I don’t know about you, but I was raised to believe that we have to be very careful with food around our books. What if it spills?! What if it stains?! What if we somehow drop the book in a plate of spaghetti?! So, when I read, it’s a cup of tea, placed just barely within reach, and a nice window or warm blanket nearby dependent upon the season. Of course, my need to avoid the noms gets entirely derailed when certain books make me hungry. It’s possible that my “no food while reading” rule may occasionally be broken for some of the below titles!
7 Books That Will Make You Hungry
1. Permanent Record by Mary H.K. Choi
On paper, college dropout Pablo Rind doesn’t have a whole lot going for him. His graveyard shift at a twenty-four-hour deli in Brooklyn is a struggle. Pop juggernaut Leanna Smart has enough social media followers to populate whole continents, on the other hand. When Leanna and Pablo meet at 5:00 am at the bodega, they bond over a shared love of snacks and, absurd as it is, they may become A Thing because of it. Full of modern classics, snack throwbacks, and an appreciation for the best bagels and tacos you can find, this book had my stomach growling from the very beginning.
2. Serious Moonlight by Jenn Bennett
After an awkward first encounter, Birdie and Daniel are forced to work together in a Seattle hotel where a famous author leads a mysterious and secluded life. Mystery book aficionado Birdie cannot pass this opportunity up, and Daniel can never pass up a good adventure. In their pursuit to find the truth behind his identity, they often find themselves frequenting the Moonlight Diner and appreciating its myriad of delicious and unique pies. I demand a recipe book this instant!
3. Hungry Hearts edited by Elsie Chapman and Caroline Tung Richmond
If looking at that cover alone doesn’t make your mouth water, let me tell you about this delicious story collection: a series of interconnected short stories from many beloved authors explore the intersection of family, culture, and food in the lives of thirteen teens. From the family pasteleria to magical soup dumplings and life-changing butter, this book will make you feel so, so many feels and give you a new appreciate for food. Food can take on so many meanings beyond nourishment… it can symbolize love and despair, family and culture, belonging and home.
4. Stay Sweet by Siobhan Vivian
Summer in Sand Lake isn’t complete without a trip to Meade Creamery—the local ice cream stand founded in 1944 by Molly Meade who started making ice cream to cheer up her lovesick girlfriends while all the boys were away at war. Since then, the stand has been managed exclusively by local girls, and it’s Amelia’s turn to be Head Girl. However, when Molly’s grandnephew Grady arrives to help, change comes along with him. A book that takes place in a beloved ice cream parlor? Sign me up! The Meade Creamery would be all over summery Instagram posts.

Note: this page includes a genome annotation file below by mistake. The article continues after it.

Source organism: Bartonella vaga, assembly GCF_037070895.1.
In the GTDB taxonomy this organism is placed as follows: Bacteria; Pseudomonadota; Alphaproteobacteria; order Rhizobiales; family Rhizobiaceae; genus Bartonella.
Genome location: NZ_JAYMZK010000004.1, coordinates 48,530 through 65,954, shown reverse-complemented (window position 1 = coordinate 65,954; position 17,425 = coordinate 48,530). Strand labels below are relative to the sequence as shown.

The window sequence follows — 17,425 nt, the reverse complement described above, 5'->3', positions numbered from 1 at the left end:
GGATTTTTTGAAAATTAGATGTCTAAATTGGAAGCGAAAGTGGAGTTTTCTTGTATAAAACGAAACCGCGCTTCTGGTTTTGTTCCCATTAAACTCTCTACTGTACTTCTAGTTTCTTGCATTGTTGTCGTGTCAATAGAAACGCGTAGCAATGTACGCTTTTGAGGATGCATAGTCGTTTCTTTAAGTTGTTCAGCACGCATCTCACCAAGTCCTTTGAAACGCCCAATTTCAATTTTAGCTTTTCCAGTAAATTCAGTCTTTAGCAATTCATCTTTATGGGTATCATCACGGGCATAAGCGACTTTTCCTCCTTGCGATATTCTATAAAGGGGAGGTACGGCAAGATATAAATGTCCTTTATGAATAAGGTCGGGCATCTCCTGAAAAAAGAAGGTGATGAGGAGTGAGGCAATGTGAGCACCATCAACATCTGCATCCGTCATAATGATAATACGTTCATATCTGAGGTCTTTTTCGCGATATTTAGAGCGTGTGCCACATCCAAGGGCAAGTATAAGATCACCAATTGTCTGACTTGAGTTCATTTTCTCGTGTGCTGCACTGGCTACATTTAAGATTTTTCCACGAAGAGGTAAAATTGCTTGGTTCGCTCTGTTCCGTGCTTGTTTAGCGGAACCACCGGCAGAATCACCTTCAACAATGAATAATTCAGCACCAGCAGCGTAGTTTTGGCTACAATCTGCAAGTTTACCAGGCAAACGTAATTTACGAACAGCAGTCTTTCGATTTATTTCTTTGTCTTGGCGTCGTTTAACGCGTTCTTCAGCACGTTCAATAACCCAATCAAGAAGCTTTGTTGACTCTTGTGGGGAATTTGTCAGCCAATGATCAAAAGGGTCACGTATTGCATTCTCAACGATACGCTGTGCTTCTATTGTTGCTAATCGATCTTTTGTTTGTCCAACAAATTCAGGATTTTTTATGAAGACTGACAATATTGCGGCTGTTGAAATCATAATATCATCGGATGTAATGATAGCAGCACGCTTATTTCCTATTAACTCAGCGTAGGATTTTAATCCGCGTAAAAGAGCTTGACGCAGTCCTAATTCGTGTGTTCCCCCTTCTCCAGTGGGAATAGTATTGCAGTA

5. Love & Gelato by Jenna Evans Welch
Lina is spending a summer in Italy which quickly turns into a road trip across Tuscany to get to know her absentee father as it is her mother’s dying wish. Following in her mother footsteps from when she lived in Italy, she uncovers a world of romance, art, and charming hidden bakeries. You see, people go to Italy for love and gelato, but sometimes they discover so much more about themselves. And, of the utmost importance, one of those things is that gelato and ice cream are two separate things that are both absolutely fabulous and must never be mislabeled.
6. To All the Boys I’ve Loved Before by Jenny Han
What if all the crushes you ever had found out how you felt about them… all at once? Lara Jean Song’s life is about to get super complicated after all of the letters she has hidden away in a hatbox to the boys she has loved before suddenly get mailed out. While the Song sisters are known to make your stomach grumble with their relatable penchant for loving sugar, you also get introduced to their Korean heritage in this amazing romantic comedy. Plus, the Netflix film made sure that we would never looked at a bowl of popcorn the same way again.
7. American Panda by Gloria Chao
A laugh-out-loud debut about a Taiwanese-American teen whose parents want her to be a doctor and marry a Taiwanese Ivy Leaguer despite her squeamishness with germs and crush on a Japanese classmate. At seventeen, Mei should be in high school, but she is well on her parents’ master plan of attending college at MIT early, becoming a doctor, marrying a fellow Taiwanese-American, and producing a litter of babies. The only problem is she doesn’t want to be a doctor, she likes a Japanese classmate, and babies are nowhere in her near future. While Mei learns to discover who she really is, one thing will remain the same: her love of dumplings that will very quickly become your love of dumplings, too.